Global leaders in cataract run the Olympic gauntlet of surgery

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Ophthalmology Times EuropeOphthalmology Times Europe June 2024
Volume 20
Issue 5
Pages: 28 - 29

Surgeons shared practical pearls in a “Cataract Olympiad"

A public art display of Olympic rings stands in front of a blue sky with puffy clouds. Image credit: ©lazyllama – stock.adobe.com

The "Cataract Surgery Olympics" featured surgeons from four global leadership organisations. Image credit: ©lazyllama – stock.adobe.com

At the 2024 American Society of Cataract and Refractive Surgeons (ASCRS) meeting in Boston, Massachusetts, attendees were treated to a special session like no other. “I think there’s a misconception that the Summer Olympics are not starting until Paris in August,” said Master of Ceremonies David F. Chang, MD, clinical professor of ophthalmology, University of California, San Francisco. “But this is actually the first event. It’s the Cataract Surgery Olympics.”

Dr Chang was joined onstage by participants, in teams which represented the Asia-Pacific Association of Cataract and Refractive Surgeons (APACRS), European Society of Cataract and Refractive Surgeons (ESCRS), Latin American Society of Cataract and Refractive Surgeons (LASCRS) and ASCRS. While the surgeons on stage donned sport-themed outfits which tended on the outlandish side—including inflatable horse costumes for the “equestrian” bout—their surgical strategies were seriously useful. All presenters were accompanied with videos of the surgical techniques discussed. Below, Ophthalmology Times Europe has assembled highlights from the Olympics-themed session.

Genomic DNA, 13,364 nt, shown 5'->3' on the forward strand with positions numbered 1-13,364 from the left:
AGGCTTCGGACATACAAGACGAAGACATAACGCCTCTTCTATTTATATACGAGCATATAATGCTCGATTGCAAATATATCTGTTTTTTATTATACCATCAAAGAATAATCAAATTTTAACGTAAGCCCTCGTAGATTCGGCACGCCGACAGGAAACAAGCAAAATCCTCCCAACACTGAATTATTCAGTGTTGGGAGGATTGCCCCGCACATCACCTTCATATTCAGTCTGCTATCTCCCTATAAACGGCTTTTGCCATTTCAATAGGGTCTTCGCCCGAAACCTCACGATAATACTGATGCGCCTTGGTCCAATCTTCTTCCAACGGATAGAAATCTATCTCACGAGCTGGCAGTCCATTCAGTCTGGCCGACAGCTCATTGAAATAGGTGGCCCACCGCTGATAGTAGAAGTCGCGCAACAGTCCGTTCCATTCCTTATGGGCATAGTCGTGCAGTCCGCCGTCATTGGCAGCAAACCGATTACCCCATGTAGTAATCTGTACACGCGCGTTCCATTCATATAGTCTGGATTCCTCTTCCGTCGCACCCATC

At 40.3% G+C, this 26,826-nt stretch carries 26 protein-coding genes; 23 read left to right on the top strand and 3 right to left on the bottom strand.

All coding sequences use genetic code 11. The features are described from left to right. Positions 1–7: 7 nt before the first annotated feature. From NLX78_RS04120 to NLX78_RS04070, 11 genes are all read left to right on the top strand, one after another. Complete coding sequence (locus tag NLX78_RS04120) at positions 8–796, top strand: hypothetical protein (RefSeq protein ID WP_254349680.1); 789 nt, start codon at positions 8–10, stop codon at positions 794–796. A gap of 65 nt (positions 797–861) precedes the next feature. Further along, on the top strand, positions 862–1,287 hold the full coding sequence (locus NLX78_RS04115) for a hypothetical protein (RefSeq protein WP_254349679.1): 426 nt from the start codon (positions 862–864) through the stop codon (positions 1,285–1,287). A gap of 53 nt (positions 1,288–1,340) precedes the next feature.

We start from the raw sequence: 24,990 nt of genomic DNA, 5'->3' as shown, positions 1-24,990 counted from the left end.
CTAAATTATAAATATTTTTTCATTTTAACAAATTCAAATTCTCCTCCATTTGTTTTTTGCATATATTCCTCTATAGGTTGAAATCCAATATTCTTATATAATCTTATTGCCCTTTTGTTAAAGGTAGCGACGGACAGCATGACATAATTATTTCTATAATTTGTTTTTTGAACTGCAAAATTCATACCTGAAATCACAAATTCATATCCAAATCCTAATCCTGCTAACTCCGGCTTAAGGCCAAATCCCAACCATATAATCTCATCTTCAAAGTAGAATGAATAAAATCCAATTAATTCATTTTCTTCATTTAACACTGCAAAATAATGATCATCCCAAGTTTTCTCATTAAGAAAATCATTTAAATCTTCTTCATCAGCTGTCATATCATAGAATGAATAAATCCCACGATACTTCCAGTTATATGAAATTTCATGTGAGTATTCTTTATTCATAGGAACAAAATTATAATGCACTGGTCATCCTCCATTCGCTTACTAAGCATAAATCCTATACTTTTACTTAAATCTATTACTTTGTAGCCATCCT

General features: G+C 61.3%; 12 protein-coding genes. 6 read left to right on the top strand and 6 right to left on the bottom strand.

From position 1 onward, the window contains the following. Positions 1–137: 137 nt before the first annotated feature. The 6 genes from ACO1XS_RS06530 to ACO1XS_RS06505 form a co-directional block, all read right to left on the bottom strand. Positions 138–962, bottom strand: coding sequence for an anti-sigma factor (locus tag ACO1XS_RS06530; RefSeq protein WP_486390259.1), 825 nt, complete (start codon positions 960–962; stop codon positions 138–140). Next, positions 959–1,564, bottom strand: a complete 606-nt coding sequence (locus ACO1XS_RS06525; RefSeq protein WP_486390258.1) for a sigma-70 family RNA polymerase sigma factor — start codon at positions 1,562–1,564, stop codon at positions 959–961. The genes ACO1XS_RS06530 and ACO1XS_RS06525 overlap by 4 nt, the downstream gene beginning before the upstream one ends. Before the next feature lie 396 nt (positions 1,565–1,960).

The first segment of the event was dedicated to technological complications which serve as a barrier in the surgical suite. Zaina Al-Mohtaseb, MD, ABO, presented the first surgical demonstration, “Yamane Fixation of a Light-Adjustable Lens (LAL).”

“This is a patient with a dislocated IOL. It’s a three-piece lens, with pretty poor zonular loss,” Dr Al-Mohtaseb said. To remove the IOL there are many techniques, but cutting the lens upon the removal is “the most controlled,” she said. Walking through the procedure, Dr Al-Mohtaseb shared strategies to set surgeons and patients up for success. “It’s really important to have very good dilation using iris hooks in these complex cases,” Dr Al-Mohtaseb said.

“The other important part, during these complex procedures, is having an anterior chamber maintainer throughout the surgery,” she noted. “Especially when you’re doing the anterior vitrectomy portion, and throughout, when you’re doing the scleral tunnel.”